When I was a child, Chanuka offered a wonder of light and excitement, but now, Chanuka is an old friend come to visit, come to mark my days. After fifty-odd years, my preparations are quick and matter-of-fact. I’ve already polished our menorah, purchased the candles, and stocked up on applesauce for the latkes. But when I pulled out my mother’s old potato grater, I paused. Memories of special Chanukas past washed over me.
We kids grew up on a New Jersey farm without knowing a word of Hebrew. We recited the blessings over the Chanuka candles by reading the English transliteration printed on those small, blue boxes miraculously spirited from Eretz Yisroel. Then came the gifts. Four children times eight nights of Chanuka is thirty-two gifts a year, a lot of love. Though so much time has passed, one still warms my heart. It was the year we almost lost my little brother to pneumonia. We girls received the usual books and games, but not David. His present was three in one, a set of shiny fire-engine-red fire engines. Everything worked, the doors, the hoses, even the ladders. When he played with the hook and ladder truck, which was longer than he was, he needed a second person to help steer its far end, just like in real life.
Year after year, a beloved NY aunt organized Chanuka parties that cast us kids as entertainers as well as guests. One look at the towering pile of gifts that awaited us and we were ready to do anything– tell jokes, perform feats of musical virtuosity, or sing for our supper, to earn our prize. Books, the tower was built of books, each lovingly chosen and wrapped, literary gems. These Chanuka gifts of poetry helped shape my life.
My grandfather, handy with a penknife, entranced us by peeling apples and oranges in continuous strips and transforming tree branches into natty diamond-patterned carved walking sticks. The Chanuka before I immigrated to Israel, he made his final journey– to a nursing home. As we parted, he pressed a homemade wooden dreydl into my hand, a final gift. Although my grandfather never got to Israel, his dreydl did.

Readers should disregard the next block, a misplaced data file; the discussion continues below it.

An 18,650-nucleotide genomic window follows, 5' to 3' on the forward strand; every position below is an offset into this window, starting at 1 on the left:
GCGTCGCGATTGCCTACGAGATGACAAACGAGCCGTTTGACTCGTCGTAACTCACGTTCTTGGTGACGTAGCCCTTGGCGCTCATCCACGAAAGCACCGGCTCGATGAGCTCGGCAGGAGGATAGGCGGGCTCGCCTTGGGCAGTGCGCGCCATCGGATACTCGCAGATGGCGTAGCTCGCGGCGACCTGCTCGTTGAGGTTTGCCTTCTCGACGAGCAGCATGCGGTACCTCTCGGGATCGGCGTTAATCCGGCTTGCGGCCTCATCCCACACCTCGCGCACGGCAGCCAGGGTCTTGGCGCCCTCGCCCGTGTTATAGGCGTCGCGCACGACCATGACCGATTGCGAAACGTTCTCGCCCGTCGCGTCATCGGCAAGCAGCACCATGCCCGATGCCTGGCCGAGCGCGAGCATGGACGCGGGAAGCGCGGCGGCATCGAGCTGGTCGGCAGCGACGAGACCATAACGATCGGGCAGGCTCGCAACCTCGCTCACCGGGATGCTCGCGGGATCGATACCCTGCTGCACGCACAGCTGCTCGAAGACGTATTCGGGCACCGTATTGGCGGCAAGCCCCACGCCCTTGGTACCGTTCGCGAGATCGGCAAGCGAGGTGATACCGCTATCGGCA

I celebrated my first Israeli Chanuka with Spanish-Moroccan friends. In their world, latkes were garnished with onions instead of apple sauce, and yeast dough billowed into doughnuts, a surprising treat. An outsized plastic syringe stood at the ready, prepped with raspberry jelly, the filling that gilds the lily. New and strange, but for all the strangeness, when I sang the Chanuka blessings, I finally understood the words.
For months after the Yom Kippur War, though the sirens and blackouts were behind us, our soldiers had not yet returned home. With Chanuka fast approaching, I found myself, for some crazy reason, making towering piles of jelly doughnuts– far more than I actually needed. Just as I deep fried the last batch, I heard familiar voices approaching. There on my doorstep stood my mother and sisters, who had heeded their rabbi’s call to visit Israel in her time of darkness. And I had doughnuts enough for all.
My three-year-old and I hurried through the rain to her first Chanuka party, expecting to find her nursery school bathed in warmth and light. Instead, her classroom, though full of youngsters, was utterly dark. Suddenly, a lifesize dreydl-like being whirled in, and with cries of “Darkness, Begone!” distributed candles to one and all. As the candles were lit, their soft glow warmed the room: Chanuka, the Festival of Lights.
That December, our orchestra arrived in Lyons, France exactly at midnight, its blackness tempered by a gentle flurry of snowflakes. Before we left our tour bus, Yaki, the only observant member among us, rose and unfolded his hands to reveal a miniature menorah. The first night of Chanuka, how had we forgotten? As we sang the blessings, Yaki shielded the tiny flames with his hands. Though we were strangers in a strange land, at that moment, once again, we were home.